Is it rude to ask someone a question they already know the answer to?
When you boil it down, asking questions you already know the answer to (particularly when it relates to something negative) is really just a passive aggressive attempt to make someone feel bad. And, believe me, attempting to disguise your pettiness as genuine curiosity really only adds insult to injury.
Which is the correct way to ask a question?
The first one sounds aggressive and critical, while the second makes it clear that you’re sincerely looking for an answer to a question. As with anything, you need to pay extra attention to both your tone and word choice when asking questions of the people you work with to avoid sounding overly snappy or severe.
When do you Say No to a question?
If the topic is deeply personal, complicated, emotional, or inappropriate for the setting, you can confidently tell the other person that you don’t want to answer the question. In fact, you can always say “no” to answering questions that make you feel uncomfortable.
What to say when you don’t want to answer a question?
You’ll find out what to say when you don’t want to answer a question and how to handle the situation politely, with humor, or with direct, clear language. As we discuss these strategies, remember that intonation is absolutely essential to clearly communicating the right meaning behind these expressions.
When do people ask questions the wrong way?
(Shoot, sometimes we don’t even listen to the answers –we’re too busy presuming we’re right.) Here are some ways people ask questions the wrong way. 1. They lead the witness. Asking a question that assumes a particular answer is easy to do when you already think you’re right and just want people to say you’re right.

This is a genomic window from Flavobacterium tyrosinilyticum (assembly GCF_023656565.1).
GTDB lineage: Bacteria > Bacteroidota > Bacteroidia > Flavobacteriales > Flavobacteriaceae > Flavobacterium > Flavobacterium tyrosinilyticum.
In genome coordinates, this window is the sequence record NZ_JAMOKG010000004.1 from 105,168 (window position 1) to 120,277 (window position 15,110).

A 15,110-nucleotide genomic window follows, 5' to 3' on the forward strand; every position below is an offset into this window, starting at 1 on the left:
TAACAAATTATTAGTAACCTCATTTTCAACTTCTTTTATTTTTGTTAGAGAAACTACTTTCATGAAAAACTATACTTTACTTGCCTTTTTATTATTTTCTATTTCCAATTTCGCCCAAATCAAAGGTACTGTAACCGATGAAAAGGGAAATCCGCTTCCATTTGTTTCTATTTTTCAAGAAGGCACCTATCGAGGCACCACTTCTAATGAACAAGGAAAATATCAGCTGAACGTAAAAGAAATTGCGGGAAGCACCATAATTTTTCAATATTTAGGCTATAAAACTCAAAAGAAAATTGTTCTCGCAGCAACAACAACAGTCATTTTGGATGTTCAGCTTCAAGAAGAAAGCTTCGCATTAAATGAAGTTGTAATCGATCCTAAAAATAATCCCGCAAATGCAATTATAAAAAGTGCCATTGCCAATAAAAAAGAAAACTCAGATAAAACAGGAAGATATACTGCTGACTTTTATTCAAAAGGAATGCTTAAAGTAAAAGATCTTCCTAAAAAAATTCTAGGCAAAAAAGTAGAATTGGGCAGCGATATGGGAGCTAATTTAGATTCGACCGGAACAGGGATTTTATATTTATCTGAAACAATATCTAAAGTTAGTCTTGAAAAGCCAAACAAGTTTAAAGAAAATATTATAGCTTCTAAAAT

How to ask questions when you don’t know the answers?
(You’re supposed to have all the answers, right?) That makes it hard to ask questions when you don’t understand–especially when you’re supposed to understand. Don’t worry: Asking for clarification is easy. Just say: “I’m impressed. Now pretend I don’t know anything about how that works. How would you explain it to me?” “That sounds really good.
When to ask a question that assumes a particular answer?
Asking a question that assumes a particular answer is easy to do when you already think you’re right and just want people to say you’re right. “Don’t you think we should go ahead and release that order?” “Do you think we should wait any longer than we already have?” “Can anyone think of a good reason not to discipline Joe?”
When to think twice about asking a question?
If you can’t get right to the nitty gritty of your inquiry without a wordy windup, then you should likely think twice about even asking that question in the first place. We can all be a little nosy at times—it’s human nature.